Are Sticky Wages Still the Problem

From Tyler Cowen:

One simple view is that Keynesian economics holds true in the short run — it explains a lot of layoffs — but it doesn’t explain longer-run unemployment, precisely because wages are sticky only for a while.  That’s what most neo-Keynesian models imply and for the most part those are good (but not perfect) models.  What we’re seeing is a previously rejected form of Keynesianism, applied across increasingly long and increasingly implausible time frames — suddenly pretending to be the mainstream view.  It’s not and has not been for a long time.

In other words, Keynesianism is morphing into a theory of the long run.

He calls the sticky nominal wage theory “an embarrassment — when it comes to the unemployed across the longer run (but not the employed)” and then offers this provocative sentence:

A lot of people don’t like hypotheses which suggest the unemployed are not victims of the system, so it doesn’t get much of a hearing.


About brianbergfeld
I am an economics PhD student at Washington University in St. Louis.

One Response to Are Sticky Wages Still the Problem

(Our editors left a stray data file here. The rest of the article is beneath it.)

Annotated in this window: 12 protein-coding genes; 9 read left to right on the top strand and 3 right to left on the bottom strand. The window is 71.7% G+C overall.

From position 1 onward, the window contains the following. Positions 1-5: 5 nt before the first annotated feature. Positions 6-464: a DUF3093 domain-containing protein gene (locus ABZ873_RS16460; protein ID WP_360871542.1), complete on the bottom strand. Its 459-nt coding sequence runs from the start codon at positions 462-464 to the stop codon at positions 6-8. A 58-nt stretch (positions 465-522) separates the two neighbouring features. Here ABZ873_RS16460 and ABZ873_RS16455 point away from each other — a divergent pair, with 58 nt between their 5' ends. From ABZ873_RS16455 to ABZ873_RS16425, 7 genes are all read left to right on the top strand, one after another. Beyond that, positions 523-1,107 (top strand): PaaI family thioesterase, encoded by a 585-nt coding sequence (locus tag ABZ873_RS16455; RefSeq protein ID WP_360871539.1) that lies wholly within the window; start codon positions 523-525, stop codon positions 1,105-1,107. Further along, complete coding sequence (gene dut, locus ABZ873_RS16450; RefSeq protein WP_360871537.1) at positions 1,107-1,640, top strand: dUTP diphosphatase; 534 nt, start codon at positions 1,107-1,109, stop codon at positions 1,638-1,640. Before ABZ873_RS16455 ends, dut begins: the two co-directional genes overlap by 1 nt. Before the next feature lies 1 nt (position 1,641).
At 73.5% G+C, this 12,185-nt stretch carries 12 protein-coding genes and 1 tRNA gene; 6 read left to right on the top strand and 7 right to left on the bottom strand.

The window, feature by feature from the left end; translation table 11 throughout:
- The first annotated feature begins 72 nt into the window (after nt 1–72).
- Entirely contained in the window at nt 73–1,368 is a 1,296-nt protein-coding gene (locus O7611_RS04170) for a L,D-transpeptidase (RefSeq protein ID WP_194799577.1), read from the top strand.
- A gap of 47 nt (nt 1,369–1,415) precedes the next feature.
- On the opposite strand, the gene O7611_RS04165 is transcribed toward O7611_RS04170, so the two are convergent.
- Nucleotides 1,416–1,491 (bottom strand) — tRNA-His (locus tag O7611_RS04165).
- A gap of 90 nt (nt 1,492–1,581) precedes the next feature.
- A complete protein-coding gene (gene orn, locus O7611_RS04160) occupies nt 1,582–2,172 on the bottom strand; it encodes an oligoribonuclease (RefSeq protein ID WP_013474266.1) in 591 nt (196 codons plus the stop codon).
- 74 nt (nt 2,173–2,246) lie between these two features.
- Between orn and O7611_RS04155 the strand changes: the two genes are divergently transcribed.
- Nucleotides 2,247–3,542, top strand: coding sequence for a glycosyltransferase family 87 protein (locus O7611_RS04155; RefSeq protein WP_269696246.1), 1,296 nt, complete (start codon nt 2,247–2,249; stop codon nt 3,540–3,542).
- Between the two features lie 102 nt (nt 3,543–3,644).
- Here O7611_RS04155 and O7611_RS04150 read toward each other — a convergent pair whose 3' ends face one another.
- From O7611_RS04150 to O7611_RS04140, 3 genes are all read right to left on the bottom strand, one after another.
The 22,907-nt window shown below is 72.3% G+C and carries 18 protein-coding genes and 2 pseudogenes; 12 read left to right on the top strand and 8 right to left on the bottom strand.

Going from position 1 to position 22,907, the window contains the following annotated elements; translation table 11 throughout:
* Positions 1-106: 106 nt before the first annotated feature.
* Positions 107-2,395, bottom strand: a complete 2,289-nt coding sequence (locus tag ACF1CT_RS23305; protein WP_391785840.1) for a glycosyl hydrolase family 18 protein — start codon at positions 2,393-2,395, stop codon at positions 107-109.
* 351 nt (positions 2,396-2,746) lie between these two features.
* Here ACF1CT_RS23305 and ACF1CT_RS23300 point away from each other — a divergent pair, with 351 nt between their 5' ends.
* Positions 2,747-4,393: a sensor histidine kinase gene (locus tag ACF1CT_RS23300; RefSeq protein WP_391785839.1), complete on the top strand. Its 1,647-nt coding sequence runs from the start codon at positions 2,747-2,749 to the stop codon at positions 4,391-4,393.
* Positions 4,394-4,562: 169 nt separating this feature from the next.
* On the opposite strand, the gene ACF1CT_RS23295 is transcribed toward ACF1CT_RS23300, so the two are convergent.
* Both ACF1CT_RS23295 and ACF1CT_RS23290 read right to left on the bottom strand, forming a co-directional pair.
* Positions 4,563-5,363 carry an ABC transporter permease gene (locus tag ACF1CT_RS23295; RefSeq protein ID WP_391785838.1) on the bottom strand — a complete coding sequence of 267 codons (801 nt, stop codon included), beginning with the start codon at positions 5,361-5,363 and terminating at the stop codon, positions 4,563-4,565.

1. Adam says:

    I am provoked!

    Even though I love to hear myself talk (and read myself type), I can’t comment too much on Cowen’s statements. My gut tells me that persistent unemployment is the result of the convergence of several factors: wages, taxes, willingness to hire, skills of the workforce, etc.

    I found his point about the unwillingness of employers to undertake new projects and expand their workforces to be very compelling. I think a lot of airtime (often deservedly) goes to the disincentives of unemployment insurance, but the demoralizing effect of persistent lack of new hiring. Maybe the two together are more responsible for high unemployment than wages. Maybe I don’t know what I’m talking about.

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